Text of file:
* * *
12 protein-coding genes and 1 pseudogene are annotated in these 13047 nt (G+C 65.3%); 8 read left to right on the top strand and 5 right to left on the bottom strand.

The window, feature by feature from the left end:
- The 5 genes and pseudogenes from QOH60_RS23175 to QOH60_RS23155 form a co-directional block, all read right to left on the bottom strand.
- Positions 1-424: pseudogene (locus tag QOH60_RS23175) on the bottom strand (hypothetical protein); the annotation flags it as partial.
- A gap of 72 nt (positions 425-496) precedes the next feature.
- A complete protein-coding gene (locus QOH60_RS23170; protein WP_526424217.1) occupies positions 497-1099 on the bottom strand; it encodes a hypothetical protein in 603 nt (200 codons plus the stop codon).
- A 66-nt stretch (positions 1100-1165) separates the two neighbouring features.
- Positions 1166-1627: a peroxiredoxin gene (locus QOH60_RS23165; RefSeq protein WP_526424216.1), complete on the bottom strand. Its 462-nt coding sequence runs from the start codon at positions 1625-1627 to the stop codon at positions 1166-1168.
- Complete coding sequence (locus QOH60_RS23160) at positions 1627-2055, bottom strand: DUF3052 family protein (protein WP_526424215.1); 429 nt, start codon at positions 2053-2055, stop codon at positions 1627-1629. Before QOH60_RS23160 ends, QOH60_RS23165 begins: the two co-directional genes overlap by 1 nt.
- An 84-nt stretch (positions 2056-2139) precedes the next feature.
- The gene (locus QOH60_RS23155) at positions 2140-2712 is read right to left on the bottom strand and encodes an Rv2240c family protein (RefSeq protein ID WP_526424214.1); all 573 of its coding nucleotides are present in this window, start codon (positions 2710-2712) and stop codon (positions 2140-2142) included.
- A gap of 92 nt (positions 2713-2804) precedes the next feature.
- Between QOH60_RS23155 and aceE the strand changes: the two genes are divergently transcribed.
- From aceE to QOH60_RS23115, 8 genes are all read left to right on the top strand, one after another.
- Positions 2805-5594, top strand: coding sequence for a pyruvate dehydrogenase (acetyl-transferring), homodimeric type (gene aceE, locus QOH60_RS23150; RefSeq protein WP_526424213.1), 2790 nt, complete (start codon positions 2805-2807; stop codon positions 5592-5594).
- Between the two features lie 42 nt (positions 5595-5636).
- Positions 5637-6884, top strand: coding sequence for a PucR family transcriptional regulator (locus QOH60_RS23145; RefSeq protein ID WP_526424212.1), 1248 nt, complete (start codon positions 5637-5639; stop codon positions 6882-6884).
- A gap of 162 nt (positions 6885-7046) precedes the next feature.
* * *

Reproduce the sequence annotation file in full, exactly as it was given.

12 protein-coding genes and 1 pseudogene are annotated in these 13047 nt (G+C 65.3%); 8 read left to right on the top strand and 5 right to left on the bottom strand.

The window, feature by feature from the left end:
- The 5 genes and pseudogenes from QOH60_RS23175 to QOH60_RS23155 form a co-directional block, all read right to left on the bottom strand.
- Positions 1-424: pseudogene (locus tag QOH60_RS23175) on the bottom strand (hypothetical protein); the annotation flags it as partial.
- A gap of 72 nt (positions 425-496) precedes the next feature.
- A complete protein-coding gene (locus QOH60_RS23170; protein WP_526424217.1) occupies positions 497-1099 on the bottom strand; it encodes a hypothetical protein in 603 nt (200 codons plus the stop codon).
- A 66-nt stretch (positions 1100-1165) separates the two neighbouring features.
- Positions 1166-1627: a peroxiredoxin gene (locus QOH60_RS23165; RefSeq protein WP_526424216.1), complete on the bottom strand. Its 462-nt coding sequence runs from the start codon at positions 1625-1627 to the stop codon at positions 1166-1168.
- Complete coding sequence (locus QOH60_RS23160) at positions 1627-2055, bottom strand: DUF3052 family protein (protein WP_526424215.1); 429 nt, start codon at positions 2053-2055, stop codon at positions 1627-1629. Before QOH60_RS23160 ends, QOH60_RS23165 begins: the two co-directional genes overlap by 1 nt.
- An 84-nt stretch (positions 2056-2139) precedes the next feature.
- The gene (locus QOH60_RS23155) at positions 2140-2712 is read right to left on the bottom strand and encodes an Rv2240c family protein (RefSeq protein ID WP_526424214.1); all 573 of its coding nucleotides are present in this window, start codon (positions 2710-2712) and stop codon (positions 2140-2142) included.
- A gap of 92 nt (positions 2713-2804) precedes the next feature.
- Between QOH60_RS23155 and aceE the strand changes: the two genes are divergently transcribed.
- From aceE to QOH60_RS23115, 8 genes are all read left to right on the top strand, one after another.
- Positions 2805-5594, top strand: coding sequence for a pyruvate dehydrogenase (acetyl-transferring), homodimeric type (gene aceE, locus QOH60_RS23150; RefSeq protein WP_526424213.1), 2790 nt, complete (start codon positions 2805-2807; stop codon positions 5592-5594).
- Between the two features lie 42 nt (positions 5595-5636).
- Positions 5637-6884, top strand: coding sequence for a PucR family transcriptional regulator (locus QOH60_RS23145; RefSeq protein ID WP_526424212.1), 1248 nt, complete (start codon positions 5637-5639; stop codon positions 6882-6884).
- A gap of 162 nt (positions 6885-7046) precedes the next feature.